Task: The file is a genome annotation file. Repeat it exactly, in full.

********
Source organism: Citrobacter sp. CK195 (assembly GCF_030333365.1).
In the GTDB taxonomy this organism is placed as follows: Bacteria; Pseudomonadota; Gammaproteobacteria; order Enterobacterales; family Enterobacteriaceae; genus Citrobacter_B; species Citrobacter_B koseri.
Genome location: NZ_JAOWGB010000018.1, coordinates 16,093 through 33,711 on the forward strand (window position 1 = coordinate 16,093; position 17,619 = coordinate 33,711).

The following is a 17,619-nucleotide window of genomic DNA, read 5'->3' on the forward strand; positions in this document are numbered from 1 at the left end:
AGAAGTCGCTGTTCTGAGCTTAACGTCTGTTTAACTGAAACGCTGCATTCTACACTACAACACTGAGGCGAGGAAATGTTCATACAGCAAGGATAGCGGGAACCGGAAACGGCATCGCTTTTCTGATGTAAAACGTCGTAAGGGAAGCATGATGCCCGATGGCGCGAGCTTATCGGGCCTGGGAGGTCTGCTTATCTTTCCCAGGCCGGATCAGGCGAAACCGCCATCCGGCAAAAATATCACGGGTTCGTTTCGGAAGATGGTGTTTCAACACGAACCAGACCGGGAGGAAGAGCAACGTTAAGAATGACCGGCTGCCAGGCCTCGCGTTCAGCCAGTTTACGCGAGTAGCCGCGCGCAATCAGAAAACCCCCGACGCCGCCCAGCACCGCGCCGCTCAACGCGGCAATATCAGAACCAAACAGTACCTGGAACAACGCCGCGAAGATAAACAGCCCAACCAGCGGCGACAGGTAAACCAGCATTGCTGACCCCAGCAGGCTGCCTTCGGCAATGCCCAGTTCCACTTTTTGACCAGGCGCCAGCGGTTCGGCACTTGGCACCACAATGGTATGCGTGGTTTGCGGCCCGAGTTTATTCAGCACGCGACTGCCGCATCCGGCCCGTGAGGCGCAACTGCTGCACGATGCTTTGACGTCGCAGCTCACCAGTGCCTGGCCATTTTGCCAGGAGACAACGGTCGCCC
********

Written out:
Source organism: Citrobacter sp. CK195 (assembly GCF_030333365.1).
In the GTDB taxonomy this organism is placed as follows: Bacteria; Pseudomonadota; Gammaproteobacteria; order Enterobacterales; family Enterobacteriaceae; genus Citrobacter_B; species Citrobacter_B koseri.
Genome location: NZ_JAOWGB010000018.1, coordinates 16,093 through 33,711 on the forward strand (window position 1 = coordinate 16,093; position 17,619 = coordinate 33,711).

The following is a 17,619-nucleotide window of genomic DNA, read 5'->3' on the forward strand; positions in this document are numbered from 1 at the left end:
AGAAGTCGCTGTTCTGAGCTTAACGTCTGTTTAACTGAAACGCTGCATTCTACACTACAACACTGAGGCGAGGAAATGTTCATACAGCAAGGATAGCGGGAACCGGAAACGGCATCGCTTTTCTGATGTAAAACGTCGTAAGGGAAGCATGATGCCCGATGGCGCGAGCTTATCGGGCCTGGGAGGTCTGCTTATCTTTCCCAGGCCGGATCAGGCGAAACCGCCATCCGGCAAAAATATCACGGGTTCGTTTCGGAAGATGGTGTTTCAACACGAACCAGACCGGGAGGAAGAGCAACGTTAAGAATGACCGGCTGCCAGGCCTCGCGTTCAGCCAGTTTACGCGAGTAGCCGCGCGCAATCAGAAAACCCCCGACGCCGCCCAGCACCGCGCCGCTCAACGCGGCAATATCAGAACCAAACAGTACCTGGAACAACGCCGCGAAGATAAACAGCCCAACCAGCGGCGACAGGTAAACCAGCATTGCTGACCCCAGCAGGCTGCCTTCGGCAATGCCCAGTTCCACTTTTTGACCAGGCGCCAGCGGTTCGGCACTTGGCACCACAATGGTATGCGTGGTTTGCGGCCCGAGTTTATTCAGCACGCGACTGCCGCATCCGGCCCGTGAGGCGCAACTGCTGCACGATGCTTTGACGTCGCAGCTCACCAGTGCCTGGCCATTTTGCCAGGAGACAACGGTCGCCC